Catalina bison also live "a ridiculously long time" compared to bison on the mainland, King said. "We don't have predators [for bison]," she noted. "Our largest native mammal is a 5-pound fox. And there are no harsh winters, so we've had animals in their late 30s."
The absence of predators and a mild climate also change how female bison prepare to give birth. On the mainland, bisons' primary defense against wolf and grizzly bear predation is to stick together, so most calves are born amid the herd. Facing no such risks on Catalina, pregnant females find secluded spots to give birth and are not seen again until newborns are several days old.
"You could drive around the island and swear we have no bison," King said.
While island living appears good for the bison, it is not necessarily positive for the island's natural environment.
Bison obliterate native shrubs and cause erosion with their trails and wallows -- Jacuzzi-sized holes in the ground where bison roll around. Unlike on the prairie, the holes do not fill with water because there is so little rain and the dry bowls erode. And, while they help keep nonnative grasses under control through grazing, they also spread seeds of invasive plants on their fur.
Catalina, which is one of eight Channel Islands, is also home to more than 50 endemic species unique to the island, including a Catalina Island fox, mice, several birds, insects and plants, including an endangered mahogany.
"These are for us the crown jewels," said de la Rosa, the conservation director. "We are responsible for them not disappearing on our watch. If they are gone, they are gone from the planet."
However, the landscape is far from pristine. Nonnative grasses are widespread, and numerous imported plants have escaped residential gardens and now outcompete native plants in the favorable climate.
Managers must also deal with impacts from past land-uses that damaged the island's resources. For example, the land was once used for mining and grazing cattle and sheep. A sizable mule deer population, which was introduced when the island was envisioned as a game reserve, continues to cause significant vegetation damage.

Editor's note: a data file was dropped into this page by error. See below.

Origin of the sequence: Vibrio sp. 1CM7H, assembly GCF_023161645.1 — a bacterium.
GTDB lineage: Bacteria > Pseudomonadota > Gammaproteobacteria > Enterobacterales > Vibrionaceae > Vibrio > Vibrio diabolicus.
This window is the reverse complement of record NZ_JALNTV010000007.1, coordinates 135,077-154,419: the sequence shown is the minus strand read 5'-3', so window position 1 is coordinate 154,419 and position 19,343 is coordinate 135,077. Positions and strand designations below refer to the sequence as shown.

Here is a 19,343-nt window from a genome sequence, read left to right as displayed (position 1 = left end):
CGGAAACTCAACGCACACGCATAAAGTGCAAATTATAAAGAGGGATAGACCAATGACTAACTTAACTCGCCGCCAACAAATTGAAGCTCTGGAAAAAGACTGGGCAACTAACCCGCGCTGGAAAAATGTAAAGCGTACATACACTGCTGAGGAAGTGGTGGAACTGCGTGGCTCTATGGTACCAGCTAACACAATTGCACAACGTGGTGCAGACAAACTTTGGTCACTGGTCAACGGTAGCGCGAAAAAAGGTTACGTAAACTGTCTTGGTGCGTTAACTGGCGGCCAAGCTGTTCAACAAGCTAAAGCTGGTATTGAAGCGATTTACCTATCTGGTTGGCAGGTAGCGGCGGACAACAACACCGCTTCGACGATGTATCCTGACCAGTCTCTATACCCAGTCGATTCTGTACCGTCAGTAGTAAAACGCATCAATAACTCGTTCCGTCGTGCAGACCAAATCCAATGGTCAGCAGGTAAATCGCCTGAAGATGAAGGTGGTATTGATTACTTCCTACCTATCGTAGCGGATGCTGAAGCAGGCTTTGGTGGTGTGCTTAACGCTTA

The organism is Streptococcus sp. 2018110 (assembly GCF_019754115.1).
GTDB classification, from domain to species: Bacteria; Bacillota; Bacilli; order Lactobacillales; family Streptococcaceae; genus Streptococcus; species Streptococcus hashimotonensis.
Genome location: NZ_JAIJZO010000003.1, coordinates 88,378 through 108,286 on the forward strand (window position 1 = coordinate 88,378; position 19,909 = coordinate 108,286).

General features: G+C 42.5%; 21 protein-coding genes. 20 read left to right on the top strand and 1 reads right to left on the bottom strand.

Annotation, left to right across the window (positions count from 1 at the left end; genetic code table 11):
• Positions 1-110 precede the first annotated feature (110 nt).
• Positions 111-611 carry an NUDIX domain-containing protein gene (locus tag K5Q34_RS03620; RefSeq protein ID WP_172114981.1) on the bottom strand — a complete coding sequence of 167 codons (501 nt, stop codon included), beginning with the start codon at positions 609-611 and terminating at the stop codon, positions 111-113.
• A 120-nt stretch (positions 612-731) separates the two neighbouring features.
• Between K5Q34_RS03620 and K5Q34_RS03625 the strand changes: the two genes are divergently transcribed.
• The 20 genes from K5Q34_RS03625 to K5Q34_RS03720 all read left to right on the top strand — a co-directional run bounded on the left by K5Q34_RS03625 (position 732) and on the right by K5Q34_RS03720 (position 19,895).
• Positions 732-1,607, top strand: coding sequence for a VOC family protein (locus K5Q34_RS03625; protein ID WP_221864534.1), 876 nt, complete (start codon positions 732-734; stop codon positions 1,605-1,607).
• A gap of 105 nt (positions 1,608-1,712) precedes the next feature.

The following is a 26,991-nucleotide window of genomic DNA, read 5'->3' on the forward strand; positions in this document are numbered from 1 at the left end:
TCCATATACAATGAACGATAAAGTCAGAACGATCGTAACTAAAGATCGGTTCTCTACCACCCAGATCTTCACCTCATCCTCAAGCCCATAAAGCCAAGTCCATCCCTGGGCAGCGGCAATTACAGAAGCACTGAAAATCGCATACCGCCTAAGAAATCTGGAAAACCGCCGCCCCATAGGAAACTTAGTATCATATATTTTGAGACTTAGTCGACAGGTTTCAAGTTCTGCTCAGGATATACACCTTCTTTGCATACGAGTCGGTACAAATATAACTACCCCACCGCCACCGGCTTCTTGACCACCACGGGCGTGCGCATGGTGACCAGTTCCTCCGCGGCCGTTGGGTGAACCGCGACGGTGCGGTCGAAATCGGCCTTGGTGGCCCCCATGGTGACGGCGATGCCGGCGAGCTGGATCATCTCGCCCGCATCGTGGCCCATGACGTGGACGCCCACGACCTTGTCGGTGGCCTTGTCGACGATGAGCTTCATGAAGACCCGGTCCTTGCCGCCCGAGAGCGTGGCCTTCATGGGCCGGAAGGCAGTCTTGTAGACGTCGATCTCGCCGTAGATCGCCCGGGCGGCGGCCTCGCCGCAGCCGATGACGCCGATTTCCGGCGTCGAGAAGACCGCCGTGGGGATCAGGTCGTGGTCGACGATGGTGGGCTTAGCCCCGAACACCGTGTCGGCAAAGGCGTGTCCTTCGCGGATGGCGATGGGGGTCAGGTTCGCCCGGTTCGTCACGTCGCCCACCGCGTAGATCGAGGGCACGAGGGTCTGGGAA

While using science to guide ecosystem conservation and restoration, de la Rosa takes a decidedly practical and social approach. Instead of trying to restore the ecosystem to what it was before permanent human occupation, he said he plans to protect the species that are irreplaceable, while maintaining a functioning ecosystem that includes some nonnative species.
"It's not all or nothing," he said.
Conservancy scientists identified all the nonnative species and are working to remove the most damaging ones, such as tamarisk. They also have completely removed feral pigs and goats.
Bison also cause their fair share of damage, but social and economic values come into play, which are just as valid when it comes to conservation, de la Rosa said.
"Conservation is done for people, by people because of people," he said.
With the herd size under control, de la Rosa said the conservancy's next step is figuring out how to minimize the animals' impacts to the ecosystem while maximizing their visibility for visitors -- without corrals or too many fences.
"We're not going to put them in pens," de la Rosa said. "The whole attraction of bison here is that they are free-roaming."
Correction: A previous version of the story incorrectly stated the length of time the vaccine porcine zona pellucida lasts.